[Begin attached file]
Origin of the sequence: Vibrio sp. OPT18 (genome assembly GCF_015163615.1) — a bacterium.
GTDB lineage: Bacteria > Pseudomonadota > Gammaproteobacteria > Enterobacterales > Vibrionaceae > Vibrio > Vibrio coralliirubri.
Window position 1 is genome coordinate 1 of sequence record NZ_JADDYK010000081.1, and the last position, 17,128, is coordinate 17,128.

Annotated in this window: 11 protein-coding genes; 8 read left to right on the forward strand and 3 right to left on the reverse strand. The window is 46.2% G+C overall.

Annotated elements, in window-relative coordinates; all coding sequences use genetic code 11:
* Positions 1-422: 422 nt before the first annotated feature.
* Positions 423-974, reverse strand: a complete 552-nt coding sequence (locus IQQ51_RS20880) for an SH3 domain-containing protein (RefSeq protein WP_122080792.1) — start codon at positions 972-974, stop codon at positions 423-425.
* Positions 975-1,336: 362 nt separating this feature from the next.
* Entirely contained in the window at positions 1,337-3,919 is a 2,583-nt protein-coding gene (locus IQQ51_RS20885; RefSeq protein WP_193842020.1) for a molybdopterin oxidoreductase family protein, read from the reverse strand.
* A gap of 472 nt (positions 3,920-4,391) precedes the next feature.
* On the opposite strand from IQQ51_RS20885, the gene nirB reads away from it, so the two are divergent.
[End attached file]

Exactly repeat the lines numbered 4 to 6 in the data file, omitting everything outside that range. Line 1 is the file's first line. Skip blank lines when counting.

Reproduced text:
Annotated in this window: 11 protein-coding genes; 8 read left to right on the forward strand and 3 right to left on the reverse strand. The window is 46.2% G+C overall.

Annotated elements, in window-relative coordinates; all coding sequences use genetic code 11:
* Positions 1-422: 422 nt before the first annotated feature.